© Conservation Council of New Brunswick 2021
Healthy Water, Healthy People: New Brunswickers’ concerns and attitudes about fresh water and preparedness for extreme weather events
Breaking News: March 1st, 2017
A majority of New Brunswick citizens are very concerned about water pollution, according to a new comprehensive survey conducted by our Director of Climate Change and Energy Solutions, Dr. Louise Comeau, on New Brunswickers’ concerns and attitudes about fresh water and preparedness for extreme weather events
The poll found that 79 per cent of those asked said they were worried about pollution going into rivers, lakes and streams, both of which is allowed by the Department of Environment and illegal dumping and runoff.
Survey questions focused on freshwater perspectives in the province and our attitudes on preparedness in the face of extreme weather.The 500-person survey, conducted for the Conservation Council by Corporate Research Associates, also found 70% of New Brunswickers strongly believe governments are mismanaging fresh water.
This survey remedies the issue of larger, national surveys that tend to combine results for all maritimes provinces by limiting data analysis on small numbers of regional respondents.
It’s no surprise the most cited word was “clean” and “beauty” when respondents were asked what they loved most about their favourite lake, river or stream in New Brunswick. When asked what worried them, the most cited word was “pollution” and other associated words like “contamination.”
In New Brunswick, 44% of residents said they have experienced a boil water order. That’s double the national average of 24%. This information ties into respondents attitudes over water quality concerns and the requirement for greater investment in infrastructure, along with more help from the powers that be, with 92% of respondents believing we need to invest in drinking water supply.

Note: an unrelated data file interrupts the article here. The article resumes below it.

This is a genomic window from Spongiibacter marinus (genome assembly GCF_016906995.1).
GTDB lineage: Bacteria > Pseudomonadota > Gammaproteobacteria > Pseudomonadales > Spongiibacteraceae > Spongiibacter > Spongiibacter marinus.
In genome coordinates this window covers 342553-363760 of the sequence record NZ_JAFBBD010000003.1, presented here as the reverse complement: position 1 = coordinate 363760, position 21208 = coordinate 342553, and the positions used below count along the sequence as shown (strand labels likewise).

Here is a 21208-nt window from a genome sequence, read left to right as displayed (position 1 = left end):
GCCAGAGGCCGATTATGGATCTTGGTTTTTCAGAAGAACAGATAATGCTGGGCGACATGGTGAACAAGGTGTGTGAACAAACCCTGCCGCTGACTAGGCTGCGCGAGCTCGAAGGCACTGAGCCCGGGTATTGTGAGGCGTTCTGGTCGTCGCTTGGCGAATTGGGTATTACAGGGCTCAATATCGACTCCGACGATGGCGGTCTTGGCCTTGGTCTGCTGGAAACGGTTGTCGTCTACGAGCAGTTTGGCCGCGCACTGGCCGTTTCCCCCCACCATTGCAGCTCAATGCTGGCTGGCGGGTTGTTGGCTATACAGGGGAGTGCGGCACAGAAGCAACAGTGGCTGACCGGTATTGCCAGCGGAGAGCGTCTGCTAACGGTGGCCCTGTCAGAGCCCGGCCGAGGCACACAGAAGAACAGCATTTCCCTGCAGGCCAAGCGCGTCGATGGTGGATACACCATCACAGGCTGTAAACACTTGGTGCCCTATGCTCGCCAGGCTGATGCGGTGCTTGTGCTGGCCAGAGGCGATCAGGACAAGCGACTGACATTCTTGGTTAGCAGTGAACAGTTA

- Download Louise Comeau’s complete report: Healthy Water, Healthy People: New Brunswickers’ concerns and attitudes about fresh water and preparedness for extreme weather events
- Download Louise Comeau’s summary explaining her research on New Brunswickers’ concerns and attitudes about fresh water and preparedness for extreme weather events (Freshwater Focus)
The Conservation Council and Freshwater Protection
Water underpins our daily lives as it flows dominantly through our culture, our economy and our environment. Its protection has never been more important as it is today. It can be said that climate change has been and will continue to manifest itself through water. In New Brunswick, this means more water when we can’t handle it and less in times when we are desperate.
The province of New Brunswick does not currently have a comprehensive strategy to manage our freshwater resources. The Conservation Council made water a priority in 2010 when our Freshwater Protection Program was launched.
About the Program
CCNB’s Freshwater Protection Program has been developed to research smart and effective water policies in the face of increasing societal demand and climate change. The aim of our Freshwater Program is to advance holistic watershed management of our water resources – including protection of critical ecological services – and foster significant citizen engagement in this management process.
We have been very active in the public discourse on water policy:
- We have been in the heart of the public debate on shale gas, raising concerns over the industry’s thirst for freshwater, the vast volumes of toxic wastewater produced, and the threat of pollution to our drinking water, rivers, lakes and streams.
- We have advocated for the protection of wetlands and defended New Brunswick’s Wetland Conservation Policy.
- We have worked closely with watershed associations to defend the NB Water Classification program; a program developed by the province and watershed groups to develop enforceable water quality standards for many of the province’s rivers.
- We have come to the defence of the waters with communities throughout the province on local issues such as mining, forestry and quarries.
- We have reignited a priority to engage communities on the health of the St. John River through an eight-community tour to identify local issues and opportunities for improvement.
Looking to the future our Freshwater Protection program hopes to incorporate a focus on climate change mitigation and adaptation.
For more information about the Freshwater Protection Program, please contact Stephanie Merrill, Program Director, at 506.458.8747 or water [at] conservationcouncil [dot] ca